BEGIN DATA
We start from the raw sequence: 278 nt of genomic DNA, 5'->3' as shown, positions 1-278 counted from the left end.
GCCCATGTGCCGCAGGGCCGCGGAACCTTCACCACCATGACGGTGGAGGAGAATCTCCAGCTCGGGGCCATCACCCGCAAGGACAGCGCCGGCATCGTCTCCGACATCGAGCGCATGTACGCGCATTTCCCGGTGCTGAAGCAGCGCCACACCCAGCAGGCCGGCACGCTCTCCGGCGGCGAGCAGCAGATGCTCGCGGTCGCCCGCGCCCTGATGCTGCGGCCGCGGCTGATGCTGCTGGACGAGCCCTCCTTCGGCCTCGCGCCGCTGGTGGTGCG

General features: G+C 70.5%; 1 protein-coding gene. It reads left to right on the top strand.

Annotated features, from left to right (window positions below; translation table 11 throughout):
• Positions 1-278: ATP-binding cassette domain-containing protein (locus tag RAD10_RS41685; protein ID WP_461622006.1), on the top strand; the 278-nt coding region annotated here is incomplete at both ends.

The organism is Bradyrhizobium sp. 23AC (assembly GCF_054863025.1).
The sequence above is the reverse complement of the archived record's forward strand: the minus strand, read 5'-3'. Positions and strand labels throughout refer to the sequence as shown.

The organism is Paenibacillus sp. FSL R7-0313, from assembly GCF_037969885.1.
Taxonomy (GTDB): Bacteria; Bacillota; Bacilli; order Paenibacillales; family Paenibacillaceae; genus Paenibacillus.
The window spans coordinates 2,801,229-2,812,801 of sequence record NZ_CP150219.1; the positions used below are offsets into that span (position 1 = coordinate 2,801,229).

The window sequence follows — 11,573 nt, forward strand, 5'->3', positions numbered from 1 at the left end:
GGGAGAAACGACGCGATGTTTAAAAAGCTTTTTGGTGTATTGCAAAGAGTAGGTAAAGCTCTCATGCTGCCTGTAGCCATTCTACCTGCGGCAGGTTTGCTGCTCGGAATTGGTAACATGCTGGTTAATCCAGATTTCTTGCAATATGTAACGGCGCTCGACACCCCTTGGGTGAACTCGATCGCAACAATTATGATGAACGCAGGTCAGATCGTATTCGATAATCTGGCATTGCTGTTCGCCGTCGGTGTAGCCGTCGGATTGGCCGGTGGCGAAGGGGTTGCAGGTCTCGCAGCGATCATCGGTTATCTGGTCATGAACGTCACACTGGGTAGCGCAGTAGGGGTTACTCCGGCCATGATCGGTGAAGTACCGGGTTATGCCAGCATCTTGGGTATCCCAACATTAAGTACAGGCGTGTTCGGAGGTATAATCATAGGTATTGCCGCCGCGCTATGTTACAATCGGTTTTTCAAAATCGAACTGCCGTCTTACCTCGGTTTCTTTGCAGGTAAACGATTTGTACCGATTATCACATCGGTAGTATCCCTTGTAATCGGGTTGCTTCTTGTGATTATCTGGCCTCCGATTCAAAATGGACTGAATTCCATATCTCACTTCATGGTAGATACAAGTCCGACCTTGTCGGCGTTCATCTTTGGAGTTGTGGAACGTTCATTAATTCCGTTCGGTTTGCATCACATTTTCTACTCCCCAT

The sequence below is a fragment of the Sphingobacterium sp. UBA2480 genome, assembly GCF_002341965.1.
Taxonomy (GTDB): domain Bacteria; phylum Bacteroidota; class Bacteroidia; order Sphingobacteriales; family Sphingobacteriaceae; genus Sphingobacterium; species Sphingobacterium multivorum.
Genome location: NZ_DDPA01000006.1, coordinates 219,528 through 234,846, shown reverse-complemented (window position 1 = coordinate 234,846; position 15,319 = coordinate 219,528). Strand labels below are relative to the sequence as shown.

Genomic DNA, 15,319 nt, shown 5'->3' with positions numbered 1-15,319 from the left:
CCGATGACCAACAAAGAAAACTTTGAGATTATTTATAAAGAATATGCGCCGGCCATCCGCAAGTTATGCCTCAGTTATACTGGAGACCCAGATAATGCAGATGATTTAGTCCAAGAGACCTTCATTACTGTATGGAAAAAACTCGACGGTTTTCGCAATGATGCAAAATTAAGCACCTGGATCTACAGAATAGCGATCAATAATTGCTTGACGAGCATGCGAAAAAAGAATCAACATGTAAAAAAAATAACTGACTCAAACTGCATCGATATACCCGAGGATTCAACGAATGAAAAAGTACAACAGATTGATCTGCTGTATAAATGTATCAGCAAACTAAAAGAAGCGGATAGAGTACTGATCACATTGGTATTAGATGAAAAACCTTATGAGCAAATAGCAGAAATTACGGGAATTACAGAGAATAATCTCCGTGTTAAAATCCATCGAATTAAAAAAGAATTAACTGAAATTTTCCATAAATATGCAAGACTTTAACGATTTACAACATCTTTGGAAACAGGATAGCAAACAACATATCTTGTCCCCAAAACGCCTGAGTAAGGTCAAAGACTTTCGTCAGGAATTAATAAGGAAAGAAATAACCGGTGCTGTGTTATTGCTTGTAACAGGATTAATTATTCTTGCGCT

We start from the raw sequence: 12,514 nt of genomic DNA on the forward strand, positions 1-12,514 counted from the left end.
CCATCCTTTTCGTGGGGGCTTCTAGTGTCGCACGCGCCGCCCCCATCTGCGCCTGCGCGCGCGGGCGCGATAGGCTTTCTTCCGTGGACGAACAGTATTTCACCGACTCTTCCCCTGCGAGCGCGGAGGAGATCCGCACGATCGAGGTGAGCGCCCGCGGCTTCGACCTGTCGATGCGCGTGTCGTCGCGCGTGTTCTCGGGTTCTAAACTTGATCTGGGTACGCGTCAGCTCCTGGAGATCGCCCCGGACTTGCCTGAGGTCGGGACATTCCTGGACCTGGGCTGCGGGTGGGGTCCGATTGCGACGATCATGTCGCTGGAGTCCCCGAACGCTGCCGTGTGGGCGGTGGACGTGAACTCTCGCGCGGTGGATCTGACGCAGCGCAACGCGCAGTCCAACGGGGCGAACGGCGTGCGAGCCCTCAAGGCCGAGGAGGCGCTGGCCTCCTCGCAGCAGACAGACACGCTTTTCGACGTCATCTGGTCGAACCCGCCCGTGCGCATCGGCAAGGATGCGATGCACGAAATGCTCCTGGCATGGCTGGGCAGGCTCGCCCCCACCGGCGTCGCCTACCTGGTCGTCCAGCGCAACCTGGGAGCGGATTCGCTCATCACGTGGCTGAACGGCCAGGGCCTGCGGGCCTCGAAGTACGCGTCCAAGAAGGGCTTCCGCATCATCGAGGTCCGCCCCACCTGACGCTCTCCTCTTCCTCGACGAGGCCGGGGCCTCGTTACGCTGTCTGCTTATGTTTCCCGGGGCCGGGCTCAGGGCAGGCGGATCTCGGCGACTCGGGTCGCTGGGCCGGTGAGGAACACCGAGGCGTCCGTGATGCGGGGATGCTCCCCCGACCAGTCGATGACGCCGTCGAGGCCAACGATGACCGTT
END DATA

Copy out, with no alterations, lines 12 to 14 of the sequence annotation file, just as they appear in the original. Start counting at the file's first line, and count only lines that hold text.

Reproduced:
GGGAGAAACGACGCGATGTTTAAAAAGCTTTTTGGTGTATTGCAAAGAGTAGGTAAAGCTCTCATGCTGCCTGTAGCCATTCTACCTGCGGCAGGTTTGCTGCTCGGAATTGGTAACATGCTGGTTAATCCAGATTTCTTGCAATATGTAACGGCGCTCGACACCCCTTGGGTGAACTCGATCGCAACAATTATGATGAACGCAGGTCAGATCGTATTCGATAATCTGGCATTGCTGTTCGCCGTCGGTGTAGCCGTCGGATTGGCCGGTGGCGAAGGGGTTGCAGGTCTCGCAGCGATCATCGGTTATCTGGTCATGAACGTCACACTGGGTAGCGCAGTAGGGGTTACTCCGGCCATGATCGGTGAAGTACCGGGTTATGCCAGCATCTTGGGTATCCCAACATTAAGTACAGGCGTGTTCGGAGGTATAATCATAGGTATTGCCGCCGCGCTATGTTACAATCGGTTTTTCAAAATCGAACTGCCGTCTTACCTCGGTTTCTTTGCAGGTAAACGATTTGTACCGATTATCACATCGGTAGTATCCCTTGTAATCGGGTTGCTTCTTGTGATTATCTGGCCTCCGATTCAAAATGGACTGAATTCCATATCTCACTTCATGGTAGATACAAGTCCGACCTTGTCGGCGTTCATCTTTGGAGTTGTGGAACGTTCATTAATTCCGTTCGGTTTGCATCACATTTTCTACTCCCCAT

The sequence below is a fragment of the Sphingobacterium sp. UBA2480 genome, assembly GCF_002341965.1.
Taxonomy (GTDB): domain Bacteria; phylum Bacteroidota; class Bacteroidia; order Sphingobacteriales; family Sphingobacteriaceae; genus Sphingobacterium; species Sphingobacterium multivorum.